Infrastructure, finances remain top focus for Hinsdale manager
Hinsdale Village Manager David Cook says the village finances are stable, "but there's not a lot of excess. Any kind of unexpected event can make (the finances) go downhill." | Kimberly Fornek—Sun-Times Media
Updated: January 14, 2013 4:46PM
HINSDALE — With April municipal elections approaching, we sat down with village managers to ask about issues facing their community. David Cook has been Hinsdale’s village manager since 2005.
Q: What are the top three issues Hinsdale faces?
A: Completing our master infrastructure plan. We’re spending $86 million over a 15-year period (to improve streets, water lines and the sewer system). We’re in the third year.
We also have been working very hard on consolidating the Police Department with Clarendon Hills. Hopefully, the legislation will pass during this veto or lame duck session giving us statutory authority to move forward. (If so, the consolidation) could come to fruition in 2013. That could mean $700,000 to $800,000 in potential savings.
(The third priority is) our fiscal stability. I have conversations on a daily basis about that with my finance director. We are constantly looking at revenue streams and checking we are doing things in the most efficient manner.
Q: Describe the village’s fiscal situation.
A: Like a lot of municipalities, we took a major hit from the recession. It took us two years to change our operating model to get to a stable financial status. Before the recession, we had 117 full-time employees. Now we have 92. That’s a major reduction. We outsourced our dispatching, we committed to an automated mutual aid agreement for fire services with Clarendon Hills. All of these have reduced our operating costs.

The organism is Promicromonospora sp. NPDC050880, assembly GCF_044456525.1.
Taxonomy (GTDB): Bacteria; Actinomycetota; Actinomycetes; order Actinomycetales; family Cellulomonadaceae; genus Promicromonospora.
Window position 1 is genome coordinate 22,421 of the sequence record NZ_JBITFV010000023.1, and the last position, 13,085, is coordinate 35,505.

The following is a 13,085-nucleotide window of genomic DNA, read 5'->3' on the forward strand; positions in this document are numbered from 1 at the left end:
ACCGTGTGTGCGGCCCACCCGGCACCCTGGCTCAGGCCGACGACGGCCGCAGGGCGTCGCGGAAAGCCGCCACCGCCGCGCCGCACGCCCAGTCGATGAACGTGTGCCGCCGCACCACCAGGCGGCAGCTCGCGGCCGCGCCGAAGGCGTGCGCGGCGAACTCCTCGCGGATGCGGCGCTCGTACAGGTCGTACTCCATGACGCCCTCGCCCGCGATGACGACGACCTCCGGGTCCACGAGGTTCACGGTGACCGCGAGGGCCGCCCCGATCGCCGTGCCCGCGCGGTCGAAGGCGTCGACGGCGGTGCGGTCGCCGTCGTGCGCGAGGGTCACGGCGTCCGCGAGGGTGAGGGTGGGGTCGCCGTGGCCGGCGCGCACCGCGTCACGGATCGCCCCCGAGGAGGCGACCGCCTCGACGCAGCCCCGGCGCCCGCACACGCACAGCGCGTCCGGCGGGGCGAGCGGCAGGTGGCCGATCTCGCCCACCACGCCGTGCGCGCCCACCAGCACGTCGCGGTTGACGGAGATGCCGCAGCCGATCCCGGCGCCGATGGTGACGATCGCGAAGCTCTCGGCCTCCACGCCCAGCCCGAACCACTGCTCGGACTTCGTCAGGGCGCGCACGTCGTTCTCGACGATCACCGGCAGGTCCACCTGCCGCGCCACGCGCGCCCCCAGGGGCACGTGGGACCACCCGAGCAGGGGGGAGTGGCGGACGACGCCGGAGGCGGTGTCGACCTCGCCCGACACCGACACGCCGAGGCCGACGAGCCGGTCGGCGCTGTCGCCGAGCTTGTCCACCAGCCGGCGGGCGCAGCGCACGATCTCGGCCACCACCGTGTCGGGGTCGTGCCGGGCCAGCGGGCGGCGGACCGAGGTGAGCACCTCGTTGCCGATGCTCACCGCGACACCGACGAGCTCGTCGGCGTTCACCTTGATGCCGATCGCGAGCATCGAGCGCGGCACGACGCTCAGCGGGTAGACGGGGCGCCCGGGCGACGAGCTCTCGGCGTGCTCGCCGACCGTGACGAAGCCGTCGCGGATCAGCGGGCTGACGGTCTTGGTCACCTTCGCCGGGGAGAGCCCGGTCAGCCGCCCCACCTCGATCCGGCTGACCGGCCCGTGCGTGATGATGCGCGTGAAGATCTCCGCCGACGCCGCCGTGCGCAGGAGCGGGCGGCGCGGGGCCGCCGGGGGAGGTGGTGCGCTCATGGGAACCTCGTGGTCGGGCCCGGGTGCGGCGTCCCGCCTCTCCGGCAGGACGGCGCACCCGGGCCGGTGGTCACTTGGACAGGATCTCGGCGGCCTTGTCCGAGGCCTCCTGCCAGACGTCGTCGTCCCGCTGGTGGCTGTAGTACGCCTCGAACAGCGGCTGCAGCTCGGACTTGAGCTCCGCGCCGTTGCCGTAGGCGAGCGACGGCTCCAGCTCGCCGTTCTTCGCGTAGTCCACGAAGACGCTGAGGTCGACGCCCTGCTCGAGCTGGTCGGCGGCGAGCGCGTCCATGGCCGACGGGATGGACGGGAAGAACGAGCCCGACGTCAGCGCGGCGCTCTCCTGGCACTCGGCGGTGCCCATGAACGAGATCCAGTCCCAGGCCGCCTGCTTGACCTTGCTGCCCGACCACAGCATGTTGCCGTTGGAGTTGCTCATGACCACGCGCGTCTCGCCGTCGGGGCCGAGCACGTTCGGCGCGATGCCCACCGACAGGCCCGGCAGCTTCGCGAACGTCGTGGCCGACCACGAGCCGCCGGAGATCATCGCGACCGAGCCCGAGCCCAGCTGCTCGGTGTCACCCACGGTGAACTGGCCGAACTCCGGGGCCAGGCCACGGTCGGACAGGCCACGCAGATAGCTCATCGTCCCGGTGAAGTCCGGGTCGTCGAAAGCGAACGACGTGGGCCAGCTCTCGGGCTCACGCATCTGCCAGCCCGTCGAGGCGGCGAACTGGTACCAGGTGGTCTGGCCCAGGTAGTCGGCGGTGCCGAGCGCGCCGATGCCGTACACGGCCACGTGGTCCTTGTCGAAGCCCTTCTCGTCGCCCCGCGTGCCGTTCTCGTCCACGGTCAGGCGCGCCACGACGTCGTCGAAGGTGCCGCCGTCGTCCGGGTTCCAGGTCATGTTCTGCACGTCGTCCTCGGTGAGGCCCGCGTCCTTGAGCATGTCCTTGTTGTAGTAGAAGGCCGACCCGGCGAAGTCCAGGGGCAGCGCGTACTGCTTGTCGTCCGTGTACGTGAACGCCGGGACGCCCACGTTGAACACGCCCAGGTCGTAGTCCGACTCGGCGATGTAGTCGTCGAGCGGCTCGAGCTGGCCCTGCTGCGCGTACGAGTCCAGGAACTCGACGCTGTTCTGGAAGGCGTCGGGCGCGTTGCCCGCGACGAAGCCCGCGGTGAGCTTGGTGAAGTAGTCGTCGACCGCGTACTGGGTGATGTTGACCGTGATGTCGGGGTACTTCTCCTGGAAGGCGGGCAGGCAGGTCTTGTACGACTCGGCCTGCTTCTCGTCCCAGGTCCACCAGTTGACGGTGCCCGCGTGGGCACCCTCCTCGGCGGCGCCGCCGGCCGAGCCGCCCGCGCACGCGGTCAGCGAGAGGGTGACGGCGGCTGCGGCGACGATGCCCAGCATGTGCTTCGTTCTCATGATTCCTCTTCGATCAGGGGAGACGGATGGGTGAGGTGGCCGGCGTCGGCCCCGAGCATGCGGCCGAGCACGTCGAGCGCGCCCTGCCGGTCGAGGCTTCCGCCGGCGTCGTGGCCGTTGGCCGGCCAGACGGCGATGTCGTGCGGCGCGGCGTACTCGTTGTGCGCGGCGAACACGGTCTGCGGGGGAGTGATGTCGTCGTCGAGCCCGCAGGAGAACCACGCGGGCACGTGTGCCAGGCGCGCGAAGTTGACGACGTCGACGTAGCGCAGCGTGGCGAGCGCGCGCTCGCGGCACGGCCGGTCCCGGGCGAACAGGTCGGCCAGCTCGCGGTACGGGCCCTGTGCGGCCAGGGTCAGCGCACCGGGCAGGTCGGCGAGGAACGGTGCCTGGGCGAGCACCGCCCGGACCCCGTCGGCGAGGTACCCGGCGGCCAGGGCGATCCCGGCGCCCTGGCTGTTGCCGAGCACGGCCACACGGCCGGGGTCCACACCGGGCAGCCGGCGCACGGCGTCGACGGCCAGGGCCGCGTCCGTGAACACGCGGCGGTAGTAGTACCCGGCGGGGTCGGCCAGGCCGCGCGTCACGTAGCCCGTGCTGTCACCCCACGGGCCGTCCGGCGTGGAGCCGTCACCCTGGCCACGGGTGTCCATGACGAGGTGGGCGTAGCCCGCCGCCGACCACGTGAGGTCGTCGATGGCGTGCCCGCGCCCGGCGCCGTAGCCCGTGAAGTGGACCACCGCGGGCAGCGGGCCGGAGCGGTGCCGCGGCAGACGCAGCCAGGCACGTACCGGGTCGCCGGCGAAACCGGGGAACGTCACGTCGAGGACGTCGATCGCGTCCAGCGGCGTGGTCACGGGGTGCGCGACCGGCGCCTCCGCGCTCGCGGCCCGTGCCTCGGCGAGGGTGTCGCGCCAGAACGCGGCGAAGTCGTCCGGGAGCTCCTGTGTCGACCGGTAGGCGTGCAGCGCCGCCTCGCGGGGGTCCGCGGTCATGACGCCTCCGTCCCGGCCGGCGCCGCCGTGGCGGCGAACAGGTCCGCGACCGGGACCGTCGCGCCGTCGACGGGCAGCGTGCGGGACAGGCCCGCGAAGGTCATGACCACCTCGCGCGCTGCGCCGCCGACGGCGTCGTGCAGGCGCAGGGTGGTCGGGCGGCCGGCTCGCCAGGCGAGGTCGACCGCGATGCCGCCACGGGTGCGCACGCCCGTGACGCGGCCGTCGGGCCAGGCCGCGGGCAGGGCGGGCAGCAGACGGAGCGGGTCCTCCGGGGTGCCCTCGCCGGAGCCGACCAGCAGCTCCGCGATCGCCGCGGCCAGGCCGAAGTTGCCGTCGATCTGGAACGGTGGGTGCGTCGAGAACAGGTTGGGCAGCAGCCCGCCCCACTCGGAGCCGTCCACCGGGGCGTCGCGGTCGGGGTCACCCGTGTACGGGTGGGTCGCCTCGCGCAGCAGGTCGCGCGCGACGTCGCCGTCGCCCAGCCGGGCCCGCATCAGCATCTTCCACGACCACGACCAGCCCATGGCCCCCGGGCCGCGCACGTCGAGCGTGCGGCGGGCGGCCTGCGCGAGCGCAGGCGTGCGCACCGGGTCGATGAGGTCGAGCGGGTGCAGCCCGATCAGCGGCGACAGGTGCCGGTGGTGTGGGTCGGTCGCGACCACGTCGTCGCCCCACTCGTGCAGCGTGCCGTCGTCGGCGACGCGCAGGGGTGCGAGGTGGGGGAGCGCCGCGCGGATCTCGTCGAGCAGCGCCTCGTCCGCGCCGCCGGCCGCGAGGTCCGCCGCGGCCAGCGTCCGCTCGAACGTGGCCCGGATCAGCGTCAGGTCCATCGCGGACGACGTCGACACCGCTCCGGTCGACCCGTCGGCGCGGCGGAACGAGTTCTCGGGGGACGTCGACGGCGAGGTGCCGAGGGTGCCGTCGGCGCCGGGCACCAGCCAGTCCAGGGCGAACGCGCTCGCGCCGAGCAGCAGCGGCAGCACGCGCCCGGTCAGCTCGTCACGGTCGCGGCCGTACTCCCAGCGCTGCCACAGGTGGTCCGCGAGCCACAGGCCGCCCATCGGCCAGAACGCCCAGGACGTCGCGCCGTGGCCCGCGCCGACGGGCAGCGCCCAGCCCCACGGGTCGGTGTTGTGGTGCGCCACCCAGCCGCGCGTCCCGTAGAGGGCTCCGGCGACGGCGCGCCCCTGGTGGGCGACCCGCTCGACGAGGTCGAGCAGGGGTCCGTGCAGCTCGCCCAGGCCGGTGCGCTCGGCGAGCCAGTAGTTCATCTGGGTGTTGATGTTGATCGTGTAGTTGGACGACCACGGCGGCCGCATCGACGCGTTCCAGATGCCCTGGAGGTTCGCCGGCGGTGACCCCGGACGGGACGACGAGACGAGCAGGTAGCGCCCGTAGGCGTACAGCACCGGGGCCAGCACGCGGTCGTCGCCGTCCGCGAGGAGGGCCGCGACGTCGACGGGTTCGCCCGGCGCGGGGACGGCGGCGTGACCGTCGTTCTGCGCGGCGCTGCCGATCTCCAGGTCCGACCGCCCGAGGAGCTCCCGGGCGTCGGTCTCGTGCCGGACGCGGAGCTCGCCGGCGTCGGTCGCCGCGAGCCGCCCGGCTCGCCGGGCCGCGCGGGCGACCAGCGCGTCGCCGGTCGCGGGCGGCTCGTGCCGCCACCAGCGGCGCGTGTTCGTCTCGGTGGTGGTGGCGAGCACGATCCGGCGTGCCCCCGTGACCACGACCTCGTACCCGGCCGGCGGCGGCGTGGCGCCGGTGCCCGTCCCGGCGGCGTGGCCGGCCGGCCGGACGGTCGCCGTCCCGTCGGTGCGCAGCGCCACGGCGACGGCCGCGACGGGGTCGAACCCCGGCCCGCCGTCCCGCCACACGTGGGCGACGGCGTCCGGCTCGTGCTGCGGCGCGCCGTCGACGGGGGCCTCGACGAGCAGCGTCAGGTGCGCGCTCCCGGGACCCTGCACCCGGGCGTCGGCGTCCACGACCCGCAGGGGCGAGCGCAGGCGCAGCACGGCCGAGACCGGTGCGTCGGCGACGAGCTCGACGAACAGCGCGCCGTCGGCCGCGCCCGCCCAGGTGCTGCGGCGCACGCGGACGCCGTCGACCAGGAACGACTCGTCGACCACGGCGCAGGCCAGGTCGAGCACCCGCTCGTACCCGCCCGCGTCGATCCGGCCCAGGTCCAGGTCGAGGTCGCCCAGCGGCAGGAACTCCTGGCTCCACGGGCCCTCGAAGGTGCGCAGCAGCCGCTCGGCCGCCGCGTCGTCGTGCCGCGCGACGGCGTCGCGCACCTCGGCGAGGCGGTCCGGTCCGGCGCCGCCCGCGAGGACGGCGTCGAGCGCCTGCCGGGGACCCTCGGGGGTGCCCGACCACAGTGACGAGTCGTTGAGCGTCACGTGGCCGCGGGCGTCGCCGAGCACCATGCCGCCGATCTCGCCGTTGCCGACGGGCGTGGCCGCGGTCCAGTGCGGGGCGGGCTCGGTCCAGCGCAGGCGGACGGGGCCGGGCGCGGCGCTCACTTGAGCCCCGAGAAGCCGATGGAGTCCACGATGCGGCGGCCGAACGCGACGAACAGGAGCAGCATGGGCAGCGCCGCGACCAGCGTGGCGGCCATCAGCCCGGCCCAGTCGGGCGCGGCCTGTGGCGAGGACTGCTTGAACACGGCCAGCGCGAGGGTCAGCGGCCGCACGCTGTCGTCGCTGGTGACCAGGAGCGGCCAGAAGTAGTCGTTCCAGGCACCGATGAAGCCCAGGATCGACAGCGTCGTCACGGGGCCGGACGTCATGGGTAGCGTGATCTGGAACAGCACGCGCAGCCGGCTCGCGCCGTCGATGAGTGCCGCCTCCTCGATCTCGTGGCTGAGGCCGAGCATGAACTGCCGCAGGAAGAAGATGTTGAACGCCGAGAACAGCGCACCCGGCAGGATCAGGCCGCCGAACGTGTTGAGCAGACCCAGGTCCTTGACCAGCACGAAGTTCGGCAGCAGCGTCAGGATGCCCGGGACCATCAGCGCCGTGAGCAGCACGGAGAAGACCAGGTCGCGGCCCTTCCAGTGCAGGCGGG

Q: How does the state’s pension crisis affect the village?
A: Like all municipalities, we rely on the state to share revenue from sales tax, income tax, corporate replacement tax and motor fuel tax. Every year they make proposals to reduce the money we receive.
(Local) public safety pensions need further overhaul to make them stable for the future as well. Our unfunded liability is over $15 million between our police and fire pension funds. Ours are about 60 percent funded, which are better than most. We are a tax-capped community. Every other dollar we have to pay for employee pensions can’t go to operations.
Q: How does the village promote economic development?
A: The demographics of Hinsdale are very appealing to a lot of business owners. We work closely with the landlords and some of the larger brokers to attract tenants that mix well with our downtown.
Q: Do you think Hinsdale conducts its business with transparency?
A: We pride ourselves on being very transparent. We have been televising (almost all official village meetings) live for about six or seven years. That’s one of the biggest examples you can have, and they’re not closed agendas. Citizens have the ability to come in and talk. We try to put as much information as we can on our website. . . . When everything is wide open, there is nothing to hide.
(The village has not posted individual employee salaries on its website due to concerns about their privacy, but will provide the numbers to anyone who requests them in person).
Although (under FOIA laws) we have five days to provide requested information, usually if you want to stand there and wait for 10 minutes, we’ll get it for you.